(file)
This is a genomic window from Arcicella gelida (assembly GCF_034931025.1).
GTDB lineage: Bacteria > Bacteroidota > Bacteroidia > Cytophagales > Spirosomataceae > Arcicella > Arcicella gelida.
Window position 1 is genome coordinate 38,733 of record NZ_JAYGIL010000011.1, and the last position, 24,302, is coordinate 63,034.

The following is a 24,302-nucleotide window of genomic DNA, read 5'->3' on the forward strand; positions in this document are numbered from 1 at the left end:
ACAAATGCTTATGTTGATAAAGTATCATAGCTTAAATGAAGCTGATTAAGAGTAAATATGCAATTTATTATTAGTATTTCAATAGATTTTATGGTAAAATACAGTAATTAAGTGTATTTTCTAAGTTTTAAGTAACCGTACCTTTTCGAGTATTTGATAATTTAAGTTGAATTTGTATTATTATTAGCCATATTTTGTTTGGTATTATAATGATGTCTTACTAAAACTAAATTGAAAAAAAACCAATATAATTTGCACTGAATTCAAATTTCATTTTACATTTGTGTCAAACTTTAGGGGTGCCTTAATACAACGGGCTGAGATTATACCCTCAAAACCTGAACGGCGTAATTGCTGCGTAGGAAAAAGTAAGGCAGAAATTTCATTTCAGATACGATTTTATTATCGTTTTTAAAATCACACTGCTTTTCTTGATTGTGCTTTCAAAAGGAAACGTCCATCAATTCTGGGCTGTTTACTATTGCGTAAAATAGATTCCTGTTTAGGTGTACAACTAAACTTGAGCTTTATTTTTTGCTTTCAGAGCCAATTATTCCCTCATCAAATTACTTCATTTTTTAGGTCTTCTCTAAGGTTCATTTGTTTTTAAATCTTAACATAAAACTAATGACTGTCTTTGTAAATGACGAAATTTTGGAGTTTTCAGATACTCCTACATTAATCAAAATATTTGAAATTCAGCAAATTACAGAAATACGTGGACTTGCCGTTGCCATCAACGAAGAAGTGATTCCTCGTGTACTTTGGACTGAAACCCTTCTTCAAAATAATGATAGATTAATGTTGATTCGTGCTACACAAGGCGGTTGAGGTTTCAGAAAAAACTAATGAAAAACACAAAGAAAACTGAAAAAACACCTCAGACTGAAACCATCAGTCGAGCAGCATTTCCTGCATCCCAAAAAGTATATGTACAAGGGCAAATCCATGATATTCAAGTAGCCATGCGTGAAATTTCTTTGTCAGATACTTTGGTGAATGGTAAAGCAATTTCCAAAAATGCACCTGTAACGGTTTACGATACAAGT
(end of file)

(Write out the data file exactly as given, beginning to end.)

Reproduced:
This is a genomic window from Arcicella gelida (assembly GCF_034931025.1).
GTDB lineage: Bacteria > Bacteroidota > Bacteroidia > Cytophagales > Spirosomataceae > Arcicella > Arcicella gelida.
Window position 1 is genome coordinate 38,733 of record NZ_JAYGIL010000011.1, and the last position, 24,302, is coordinate 63,034.

The following is a 24,302-nucleotide window of genomic DNA, read 5'->3' on the forward strand; positions in this document are numbered from 1 at the left end:
ACAAATGCTTATGTTGATAAAGTATCATAGCTTAAATGAAGCTGATTAAGAGTAAATATGCAATTTATTATTAGTATTTCAATAGATTTTATGGTAAAATACAGTAATTAAGTGTATTTTCTAAGTTTTAAGTAACCGTACCTTTTCGAGTATTTGATAATTTAAGTTGAATTTGTATTATTATTAGCCATATTTTGTTTGGTATTATAATGATGTCTTACTAAAACTAAATTGAAAAAAAACCAATATAATTTGCACTGAATTCAAATTTCATTTTACATTTGTGTCAAACTTTAGGGGTGCCTTAATACAACGGGCTGAGATTATACCCTCAAAACCTGAACGGCGTAATTGCTGCGTAGGAAAAAGTAAGGCAGAAATTTCATTTCAGATACGATTTTATTATCGTTTTTAAAATCACACTGCTTTTCTTGATTGTGCTTTCAAAAGGAAACGTCCATCAATTCTGGGCTGTTTACTATTGCGTAAAATAGATTCCTGTTTAGGTGTACAACTAAACTTGAGCTTTATTTTTTGCTTTCAGAGCCAATTATTCCCTCATCAAATTACTTCATTTTTTAGGTCTTCTCTAAGGTTCATTTGTTTTTAAATCTTAACATAAAACTAATGACTGTCTTTGTAAATGACGAAATTTTGGAGTTTTCAGATACTCCTACATTAATCAAAATATTTGAAATTCAGCAAATTACAGAAATACGTGGACTTGCCGTTGCCATCAACGAAGAAGTGATTCCTCGTGTACTTTGGACTGAAACCCTTCTTCAAAATAATGATAGATTAATGTTGATTCGTGCTACACAAGGCGGTTGAGGTTTCAGAAAAAACTAATGAAAAACACAAAGAAAACTGAAAAAACACCTCAGACTGAAACCATCAGTCGAGCAGCATTTCCTGCATCCCAAAAAGTATATGTACAAGGGCAAATCCATGATATTCAAGTAGCCATGCGTGAAATTTCTTTGTCAGATACTTTGGTGAATGGTAAAGCAATTTCCAAAAATGCACCTGTAACGGTTTACGATACAAGT